|LOST HOSPITALS OF LONDON|
St Dunstan's Road, W6
|1884 - 1993
The Fulham workhouse opened on the east side of Fulham Palace Road in 1849 with accommodation for up to 450 inmates.
The Fulham Union Infirmary was erected in St Dunstan's Road to the north of the workhouse to provide minimal medical care to the workhouse sick. It opened in 1884 with two doctors and 31 nurses to look after 486 patients, a large proportion (34%) of whom were chronically ill or senile. Leg ulcers were the predominant reason for admission for surgery, whereas medical admissions were for lung disease (bronchitis, pneumonia and TB). Medical cases outnumbered surgical ones threefold.
Shortly after opening a telephone was installed in the Infirmary, mainly so that MAB could be contacted to remove infective patients.
By 1890 there were 35 nurses on the staff.
In 1905 an Operating Room was installed. In the same year a Nurses' Home - Brandenburg House - was built opposite the Infirmary on the west side of Fulham Palace Road (later a subway would link the Nurses' Home to the Infirmary).
By 1910 surgical treatments had become increasingly important, but the Infirmary lacked an Out-Patients Department for follow-up care; patients were seen in any available room.
At the beginning of WW1 wounded soldiers from the Ypres battleground were brought to Fulham. In 1915 the War Office took over the workhouse and Infirmary - as it did with several other Poor Law institutions - and they became the Fulham Military Hospital. The Hospital had almost 1,000 beds. The large workhouse dining hall was utilised for meals by convalescent soldiers, and weekly entertainments were also held there. In December 1915 the Queen visited.
Syon House in Brentford, home of the Duke of Northumberland, was allotted to Fulham Military Hospital as an auxiliary hospital for officers.
During the war the Army improved and upgraded conditions at the Hospital. By 1917 there were 1130 beds, including 318 for German prisoners. Some 50 beds were for patients undergoing Carrel-Dakin treatment for their wounds and 34 for those with cerebrospinal fever (meningitis). The X-ray Department was also upgraded - 50 skiagrams (X-rays) had been obtained in 1914 but 5,530 in nine months alone in 1916. In 1918 Fulham Palace was vacated by the Bishop of London and became a convalescent home for 100 soldiers with shell shock.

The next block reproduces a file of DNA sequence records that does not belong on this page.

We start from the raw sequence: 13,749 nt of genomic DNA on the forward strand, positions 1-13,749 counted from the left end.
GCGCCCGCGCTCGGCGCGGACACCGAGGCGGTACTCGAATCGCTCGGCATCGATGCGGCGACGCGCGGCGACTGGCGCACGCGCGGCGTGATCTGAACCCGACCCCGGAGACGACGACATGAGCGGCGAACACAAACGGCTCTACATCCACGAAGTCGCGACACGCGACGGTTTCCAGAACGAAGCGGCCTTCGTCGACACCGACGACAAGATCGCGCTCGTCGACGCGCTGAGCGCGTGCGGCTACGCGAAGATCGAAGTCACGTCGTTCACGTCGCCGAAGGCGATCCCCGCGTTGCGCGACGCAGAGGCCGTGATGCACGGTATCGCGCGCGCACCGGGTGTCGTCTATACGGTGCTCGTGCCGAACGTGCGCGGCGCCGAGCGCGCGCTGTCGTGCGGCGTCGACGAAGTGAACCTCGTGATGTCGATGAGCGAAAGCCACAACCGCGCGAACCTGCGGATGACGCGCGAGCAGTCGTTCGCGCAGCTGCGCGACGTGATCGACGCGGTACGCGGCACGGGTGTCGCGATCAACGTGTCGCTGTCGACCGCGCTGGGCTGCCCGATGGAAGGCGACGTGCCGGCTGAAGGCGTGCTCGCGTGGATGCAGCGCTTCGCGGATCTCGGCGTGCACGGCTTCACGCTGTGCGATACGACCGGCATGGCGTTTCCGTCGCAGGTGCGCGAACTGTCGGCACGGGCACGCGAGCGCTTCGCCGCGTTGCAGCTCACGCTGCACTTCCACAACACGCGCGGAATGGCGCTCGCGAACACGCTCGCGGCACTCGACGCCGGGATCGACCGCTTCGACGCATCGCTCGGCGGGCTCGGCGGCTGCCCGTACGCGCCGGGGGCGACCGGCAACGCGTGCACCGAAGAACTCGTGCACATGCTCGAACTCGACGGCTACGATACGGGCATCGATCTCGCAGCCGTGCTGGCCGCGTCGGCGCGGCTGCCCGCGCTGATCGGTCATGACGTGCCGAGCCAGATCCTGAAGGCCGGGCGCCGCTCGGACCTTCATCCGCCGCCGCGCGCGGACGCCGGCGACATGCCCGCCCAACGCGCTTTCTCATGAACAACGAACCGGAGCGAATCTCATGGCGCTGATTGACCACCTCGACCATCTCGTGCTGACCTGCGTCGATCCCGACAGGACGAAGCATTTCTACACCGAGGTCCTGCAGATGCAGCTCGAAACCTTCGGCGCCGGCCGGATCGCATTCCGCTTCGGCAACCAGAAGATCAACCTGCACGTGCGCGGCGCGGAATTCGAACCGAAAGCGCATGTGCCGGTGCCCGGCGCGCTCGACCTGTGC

The war ended just as the Spanish flu epidemic began to affect staff and patients, and a great number of them died in November 1918.
In 1919 the military occupation came to an end and the Fulham Military Hospital was renamed the Fulham Infirmary. Not all wards could be reopened immediately because of a shortage of staff. At this time there were 354 beds.
By 1922 bed numbers had increased to 550. More specailists - a neurologist and an orthopaedic surgeon - were appointed to the staff. In 1925 it was decided to change the name again, as the word 'infirmary' carried the stigma of the workhouse and paupery. The name 'Fulham Hospital' was narrowed rejected and 'St Christopher's Hospital' chosen (St Christopher was the patron saint of the 'Tenders of the Sick at Fulham', i.e. the nursing staff). However, one month later the decision was reversed and the name became 'Fulham Hospital' (not to be confused with the Fulham Hospital in Seagrave Road, which had become the Western Fever Hospital in 1885). The Fulham workhouse became the Fulham Institution, a hospital caring for the chronic sick and aged. Improvements to accommodation reduced the numbers of places in the former workhouse from 637 to 475, whereas the Fulham Hospital, dealing with acute cases, increased its bed numbers from 546 to 564.
In 1929 a new Nurses' Home was built on the south side of the workhouse site.